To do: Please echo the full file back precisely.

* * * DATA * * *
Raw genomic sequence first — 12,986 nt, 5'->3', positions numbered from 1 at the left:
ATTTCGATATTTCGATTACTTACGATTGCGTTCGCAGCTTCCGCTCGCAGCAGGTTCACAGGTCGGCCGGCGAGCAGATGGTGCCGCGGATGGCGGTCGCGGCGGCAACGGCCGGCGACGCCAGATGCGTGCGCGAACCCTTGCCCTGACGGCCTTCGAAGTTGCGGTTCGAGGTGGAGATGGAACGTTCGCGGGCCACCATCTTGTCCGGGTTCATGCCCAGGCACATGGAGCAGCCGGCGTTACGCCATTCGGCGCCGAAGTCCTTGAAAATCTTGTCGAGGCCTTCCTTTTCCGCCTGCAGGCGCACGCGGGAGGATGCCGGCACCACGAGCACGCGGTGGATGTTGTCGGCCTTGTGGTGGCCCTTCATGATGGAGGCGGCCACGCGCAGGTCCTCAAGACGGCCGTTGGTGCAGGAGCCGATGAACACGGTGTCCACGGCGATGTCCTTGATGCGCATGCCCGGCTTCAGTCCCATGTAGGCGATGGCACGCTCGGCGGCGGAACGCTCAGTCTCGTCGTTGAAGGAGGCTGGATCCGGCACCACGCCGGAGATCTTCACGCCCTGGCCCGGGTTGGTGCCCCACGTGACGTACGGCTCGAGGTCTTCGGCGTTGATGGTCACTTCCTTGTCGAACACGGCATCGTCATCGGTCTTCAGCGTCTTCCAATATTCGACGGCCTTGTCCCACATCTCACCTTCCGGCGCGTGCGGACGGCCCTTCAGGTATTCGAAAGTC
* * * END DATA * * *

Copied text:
Raw genomic sequence first — 12,986 nt, 5'->3', positions numbered from 1 at the left:
ATTTCGATATTTCGATTACTTACGATTGCGTTCGCAGCTTCCGCTCGCAGCAGGTTCACAGGTCGGCCGGCGAGCAGATGGTGCCGCGGATGGCGGTCGCGGCGGCAACGGCCGGCGACGCCAGATGCGTGCGCGAACCCTTGCCCTGACGGCCTTCGAAGTTGCGGTTCGAGGTGGAGATGGAACGTTCGCGGGCCACCATCTTGTCCGGGTTCATGCCCAGGCACATGGAGCAGCCGGCGTTACGCCATTCGGCGCCGAAGTCCTTGAAAATCTTGTCGAGGCCTTCCTTTTCCGCCTGCAGGCGCACGCGGGAGGATGCCGGCACCACGAGCACGCGGTGGATGTTGTCGGCCTTGTGGTGGCCCTTCATGATGGAGGCGGCCACGCGCAGGTCCTCAAGACGGCCGTTGGTGCAGGAGCCGATGAACACGGTGTCCACGGCGATGTCCTTGATGCGCATGCCCGGCTTCAGTCCCATGTAGGCGATGGCACGCTCGGCGGCGGAACGCTCAGTCTCGTCGTTGAAGGAGGCTGGATCCGGCACCACGCCGGAGATCTTCACGCCCTGGCCCGGGTTGGTGCCCCACGTGACGTACGGCTCGAGGTCTTCGGCGTTGATGGTCACTTCCTTGTCGAACACGGCATCGTCATCGGTCTTCAGCGTCTTCCAATATTCGACGGCCTTGTCCCACATCTCACCTTCCGGCGCGTGCGGACGGCCCTTCAGGTATTCGAAAGTC